Adjusting Your Internal Clock to Daylight Savings Time


Some lucky humans don’t have to play this whole “fall backward” and “spring forward” game every year (like Arizona and Hawaii). For the rest of us, it’s a mixed blessing. Falling forward means an extra hour of sleep—definitely a good thing. But “springing back” feels a little like a cruel temporal joke.

As a matter of fact, in the days following the spring transition, car accidents, heart attacks and injuries on the job increase. That one hour of precious lost slumber means something:

Dr. Robert Oexman, director of the Sleep to Live Institute, states:

“It shows the importance of even gaining one hour of sleep. If we can make an effort to get a little more sleep, maybe we can control diseases like heart disease or diabetes or risk of accidents.”

So what can you do to make the adjustment a little smoother?

Dr.Oexman has the following suggestions for the Autumn Daylight Saving transition:

  • Expose yourself to plenty of light. When it starts to get dark out early, turn on the lights around the house, he says, to remind your brain that it’s not quite time for bed. Get outside during the day, maybe during your lunch break, for natural light. If it’s too cold, open your blinds to at least let some sunshine into your home.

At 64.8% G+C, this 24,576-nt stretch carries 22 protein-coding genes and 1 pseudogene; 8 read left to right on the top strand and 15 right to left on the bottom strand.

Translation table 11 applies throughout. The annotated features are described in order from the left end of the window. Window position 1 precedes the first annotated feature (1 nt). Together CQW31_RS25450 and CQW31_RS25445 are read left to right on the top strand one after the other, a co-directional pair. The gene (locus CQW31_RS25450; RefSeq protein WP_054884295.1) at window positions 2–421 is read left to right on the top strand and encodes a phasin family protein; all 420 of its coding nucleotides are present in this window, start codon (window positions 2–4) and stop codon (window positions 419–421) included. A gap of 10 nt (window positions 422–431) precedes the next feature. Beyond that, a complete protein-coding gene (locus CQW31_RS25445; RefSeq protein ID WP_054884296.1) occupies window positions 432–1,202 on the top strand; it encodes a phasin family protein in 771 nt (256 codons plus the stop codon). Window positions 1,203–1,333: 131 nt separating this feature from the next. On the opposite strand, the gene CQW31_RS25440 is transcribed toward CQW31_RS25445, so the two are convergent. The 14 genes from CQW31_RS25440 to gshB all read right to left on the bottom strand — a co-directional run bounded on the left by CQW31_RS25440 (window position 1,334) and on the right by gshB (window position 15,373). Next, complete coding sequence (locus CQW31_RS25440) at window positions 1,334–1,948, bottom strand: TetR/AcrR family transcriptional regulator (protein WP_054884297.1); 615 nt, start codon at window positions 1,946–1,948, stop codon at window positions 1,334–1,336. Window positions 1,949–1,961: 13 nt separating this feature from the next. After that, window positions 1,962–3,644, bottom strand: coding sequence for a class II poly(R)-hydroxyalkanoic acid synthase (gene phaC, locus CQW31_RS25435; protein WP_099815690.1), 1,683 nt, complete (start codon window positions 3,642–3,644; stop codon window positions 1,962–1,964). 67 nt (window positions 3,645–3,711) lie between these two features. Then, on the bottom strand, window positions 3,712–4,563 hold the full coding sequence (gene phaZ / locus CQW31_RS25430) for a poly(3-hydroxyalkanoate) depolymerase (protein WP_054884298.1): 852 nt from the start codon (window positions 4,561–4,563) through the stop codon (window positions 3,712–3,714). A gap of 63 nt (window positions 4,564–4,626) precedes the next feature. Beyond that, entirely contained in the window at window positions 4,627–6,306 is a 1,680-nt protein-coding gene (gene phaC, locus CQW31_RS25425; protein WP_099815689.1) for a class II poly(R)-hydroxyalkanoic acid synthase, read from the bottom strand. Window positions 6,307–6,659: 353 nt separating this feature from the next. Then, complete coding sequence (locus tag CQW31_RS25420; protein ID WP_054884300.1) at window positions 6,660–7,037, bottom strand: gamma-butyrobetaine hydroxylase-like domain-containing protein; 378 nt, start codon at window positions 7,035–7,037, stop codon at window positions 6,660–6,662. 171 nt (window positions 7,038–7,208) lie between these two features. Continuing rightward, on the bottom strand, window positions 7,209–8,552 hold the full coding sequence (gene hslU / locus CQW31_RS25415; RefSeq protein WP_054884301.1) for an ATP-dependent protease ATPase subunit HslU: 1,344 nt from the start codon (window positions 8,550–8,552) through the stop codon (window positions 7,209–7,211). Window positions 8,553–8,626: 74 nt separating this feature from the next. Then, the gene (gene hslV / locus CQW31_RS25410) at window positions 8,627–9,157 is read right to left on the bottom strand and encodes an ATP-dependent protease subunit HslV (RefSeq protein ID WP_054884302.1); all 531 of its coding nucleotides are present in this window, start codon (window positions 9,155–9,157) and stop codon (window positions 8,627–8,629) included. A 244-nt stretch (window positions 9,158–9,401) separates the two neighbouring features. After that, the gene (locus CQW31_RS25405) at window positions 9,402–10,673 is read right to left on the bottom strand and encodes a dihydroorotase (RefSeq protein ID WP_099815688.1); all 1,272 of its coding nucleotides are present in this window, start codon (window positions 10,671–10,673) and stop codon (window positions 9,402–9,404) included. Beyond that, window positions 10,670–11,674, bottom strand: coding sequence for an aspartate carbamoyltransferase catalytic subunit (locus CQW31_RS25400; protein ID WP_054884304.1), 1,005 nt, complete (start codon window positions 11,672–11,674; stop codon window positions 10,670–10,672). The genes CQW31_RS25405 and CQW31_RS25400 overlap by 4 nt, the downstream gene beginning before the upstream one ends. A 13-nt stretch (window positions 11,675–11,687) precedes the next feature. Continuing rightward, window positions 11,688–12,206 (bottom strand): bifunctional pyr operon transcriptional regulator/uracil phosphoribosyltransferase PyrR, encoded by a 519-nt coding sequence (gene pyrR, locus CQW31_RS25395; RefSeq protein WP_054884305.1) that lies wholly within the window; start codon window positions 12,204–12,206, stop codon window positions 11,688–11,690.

• Exercise late. Typically, experts don’t recommend working out too close to bedtime, but a late-afternoon or early-evening sweat session can help keep you energized during those dreary evenings.
  • Try light therapy. Oexman suggests buying a small box to keep on your desk at the office, or for women to turn one on while putting on makeup in the morning. The gadget mimics natural sunlight, so a regular lamp won’t do the trick.

And for Springing ahead? Go to bed early! There will be plenty of sun and fun 8 hours later for you to frolic in!

Add a little light to a loved one’s day by sending them one of our Daylight Savings Time ecards this March 10th. (It also serves as a great reminder because many of us forget.)


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